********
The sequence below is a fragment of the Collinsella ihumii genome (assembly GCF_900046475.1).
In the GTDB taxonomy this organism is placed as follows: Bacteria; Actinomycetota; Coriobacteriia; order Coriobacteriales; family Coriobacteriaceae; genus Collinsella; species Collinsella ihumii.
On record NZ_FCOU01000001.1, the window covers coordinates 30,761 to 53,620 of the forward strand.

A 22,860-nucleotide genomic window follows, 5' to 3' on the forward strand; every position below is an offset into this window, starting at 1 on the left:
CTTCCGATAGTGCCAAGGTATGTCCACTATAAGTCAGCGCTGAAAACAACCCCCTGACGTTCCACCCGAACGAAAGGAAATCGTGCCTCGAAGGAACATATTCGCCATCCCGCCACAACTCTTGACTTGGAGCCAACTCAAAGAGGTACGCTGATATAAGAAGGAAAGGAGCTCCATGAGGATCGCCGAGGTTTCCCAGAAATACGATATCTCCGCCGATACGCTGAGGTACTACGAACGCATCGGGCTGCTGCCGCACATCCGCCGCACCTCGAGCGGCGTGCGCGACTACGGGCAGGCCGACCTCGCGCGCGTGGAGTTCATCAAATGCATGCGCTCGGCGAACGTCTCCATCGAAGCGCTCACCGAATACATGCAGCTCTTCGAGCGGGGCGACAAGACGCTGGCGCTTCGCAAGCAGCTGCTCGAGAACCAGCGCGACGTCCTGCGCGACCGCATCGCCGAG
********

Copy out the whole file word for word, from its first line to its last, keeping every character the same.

The sequence below is a fragment of the Collinsella ihumii genome (assembly GCF_900046475.1).
In the GTDB taxonomy this organism is placed as follows: Bacteria; Actinomycetota; Coriobacteriia; order Coriobacteriales; family Coriobacteriaceae; genus Collinsella; species Collinsella ihumii.
On record NZ_FCOU01000001.1, the window covers coordinates 30,761 to 53,620 of the forward strand.

A 22,860-nucleotide genomic window follows, 5' to 3' on the forward strand; every position below is an offset into this window, starting at 1 on the left:
CTTCCGATAGTGCCAAGGTATGTCCACTATAAGTCAGCGCTGAAAACAACCCCCTGACGTTCCACCCGAACGAAAGGAAATCGTGCCTCGAAGGAACATATTCGCCATCCCGCCACAACTCTTGACTTGGAGCCAACTCAAAGAGGTACGCTGATATAAGAAGGAAAGGAGCTCCATGAGGATCGCCGAGGTTTCCCAGAAATACGATATCTCCGCCGATACGCTGAGGTACTACGAACGCATCGGGCTGCTGCCGCACATCCGCCGCACCTCGAGCGGCGTGCGCGACTACGGGCAGGCCGACCTCGCGCGCGTGGAGTTCATCAAATGCATGCGCTCGGCGAACGTCTCCATCGAAGCGCTCACCGAATACATGCAGCTCTTCGAGCGGGGCGACAAGACGCTGGCGCTTCGCAAGCAGCTGCTCGAGAACCAGCGCGACGTCCTGCGCGACCGCATCGCCGAG